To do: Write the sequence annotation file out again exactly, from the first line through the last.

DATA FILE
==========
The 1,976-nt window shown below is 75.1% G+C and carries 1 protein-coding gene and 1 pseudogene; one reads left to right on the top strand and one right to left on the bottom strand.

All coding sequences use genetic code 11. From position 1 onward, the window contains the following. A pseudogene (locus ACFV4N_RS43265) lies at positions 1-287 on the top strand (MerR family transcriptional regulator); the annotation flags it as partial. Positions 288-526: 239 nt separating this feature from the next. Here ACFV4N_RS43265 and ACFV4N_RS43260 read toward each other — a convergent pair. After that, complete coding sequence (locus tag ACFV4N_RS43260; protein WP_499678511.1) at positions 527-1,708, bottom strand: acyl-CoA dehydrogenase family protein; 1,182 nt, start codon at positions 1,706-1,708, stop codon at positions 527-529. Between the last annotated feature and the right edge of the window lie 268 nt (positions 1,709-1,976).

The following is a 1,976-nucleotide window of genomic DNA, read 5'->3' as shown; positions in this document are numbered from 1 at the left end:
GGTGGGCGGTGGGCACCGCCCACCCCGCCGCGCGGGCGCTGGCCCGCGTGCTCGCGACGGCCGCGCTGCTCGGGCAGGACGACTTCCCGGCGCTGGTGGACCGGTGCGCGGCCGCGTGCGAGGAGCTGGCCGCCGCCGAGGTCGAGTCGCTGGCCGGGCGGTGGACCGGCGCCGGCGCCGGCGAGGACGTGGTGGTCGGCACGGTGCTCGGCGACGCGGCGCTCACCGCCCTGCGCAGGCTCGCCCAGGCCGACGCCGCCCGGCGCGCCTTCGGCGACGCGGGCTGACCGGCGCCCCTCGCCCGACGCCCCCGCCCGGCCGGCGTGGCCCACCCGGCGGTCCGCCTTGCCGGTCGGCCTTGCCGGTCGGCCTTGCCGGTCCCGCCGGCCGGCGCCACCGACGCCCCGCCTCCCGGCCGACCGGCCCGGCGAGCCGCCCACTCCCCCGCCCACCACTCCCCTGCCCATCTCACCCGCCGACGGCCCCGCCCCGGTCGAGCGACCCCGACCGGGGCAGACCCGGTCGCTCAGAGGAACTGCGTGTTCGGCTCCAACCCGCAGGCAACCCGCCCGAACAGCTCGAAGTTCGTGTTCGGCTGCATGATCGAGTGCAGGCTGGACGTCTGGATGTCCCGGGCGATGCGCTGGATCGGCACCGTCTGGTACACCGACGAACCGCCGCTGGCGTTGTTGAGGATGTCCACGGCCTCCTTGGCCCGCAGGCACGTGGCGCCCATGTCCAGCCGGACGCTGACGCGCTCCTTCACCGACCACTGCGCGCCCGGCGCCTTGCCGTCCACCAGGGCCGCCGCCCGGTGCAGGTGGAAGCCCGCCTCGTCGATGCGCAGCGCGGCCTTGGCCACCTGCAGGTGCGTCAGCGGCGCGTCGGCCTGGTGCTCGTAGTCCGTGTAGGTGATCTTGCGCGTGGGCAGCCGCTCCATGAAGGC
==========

The 1,976-nt window shown below is 75.1% G+C and carries 1 protein-coding gene and 1 pseudogene; one reads left to right on the top strand and one right to left on the bottom strand.

All coding sequences use genetic code 11. From position 1 onward, the window contains the following. A pseudogene (locus ACFV4N_RS43265) lies at positions 1-287 on the top strand (MerR family transcriptional regulator); the annotation flags it as partial. Positions 288-526: 239 nt separating this feature from the next. Here ACFV4N_RS43265 and ACFV4N_RS43260 read toward each other — a convergent pair. After that, complete coding sequence (locus tag ACFV4N_RS43260; protein WP_499678511.1) at positions 527-1,708, bottom strand: acyl-CoA dehydrogenase family protein; 1,182 nt, start codon at positions 1,706-1,708, stop codon at positions 527-529. Between the last annotated feature and the right edge of the window lie 268 nt (positions 1,709-1,976).

The following is a 1,976-nucleotide window of genomic DNA, read 5'->3' as shown; positions in this document are numbered from 1 at the left end:
GGTGGGCGGTGGGCACCGCCCACCCCGCCGCGCGGGCGCTGGCCCGCGTGCTCGCGACGGCCGCGCTGCTCGGGCAGGACGACTTCCCGGCGCTGGTGGACCGGTGCGCGGCCGCGTGCGAGGAGCTGGCCGCCGCCGAGGTCGAGTCGCTGGCCGGGCGGTGGACCGGCGCCGGCGCCGGCGAGGACGTGGTGGTCGGCACGGTGCTCGGCGACGCGGCGCTCACCGCCCTGCGCAGGCTCGCCCAGGCCGACGCCGCCCGGCGCGCCTTCGGCGACGCGGGCTGACCGGCGCCCCTCGCCCGACGCCCCCGCCCGGCCGGCGTGGCCCACCCGGCGGTCCGCCTTGCCGGTCGGCCTTGCCGGTCGGCCTTGCCGGTCCCGCCGGCCGGCGCCACCGACGCCCCGCCTCCCGGCCGACCGGCCCGGCGAGCCGCCCACTCCCCCGCCCACCACTCCCCTGCCCATCTCACCCGCCGACGGCCCCGCCCCGGTCGAGCGACCCCGACCGGGGCAGACCCGGTCGCTCAGAGGAACTGCGTGTTCGGCTCCAACCCGCAGGCAACCCGCCCGAACAGCTCGAAGTTCGTGTTCGGCTGCATGATCGAGTGCAGGCTGGACGTCTGGATGTCCCGGGCGATGCGCTGGATCGGCACCGTCTGGTACACCGACGAACCGCCGCTGGCGTTGTTGAGGATGTCCACGGCCTCCTTGGCCCGCAGGCACGTGGCGCCCATGTCCAGCCGGACGCTGACGCGCTCCTTCACCGACCACTGCGCGCCCGGCGCCTTGCCGTCCACCAGGGCCGCCGCCCGGTGCAGGTGGAAGCCCGCCTCGTCGATGCGCAGCGCGGCCTTGGCCACCTGCAGGTGCGTCAGCGGCGCGTCGGCCTGGTGCTCGTAGTCCGTGTAGGTGATCTTGCGCGTGGGCAGCCGCTCCATGAAGGC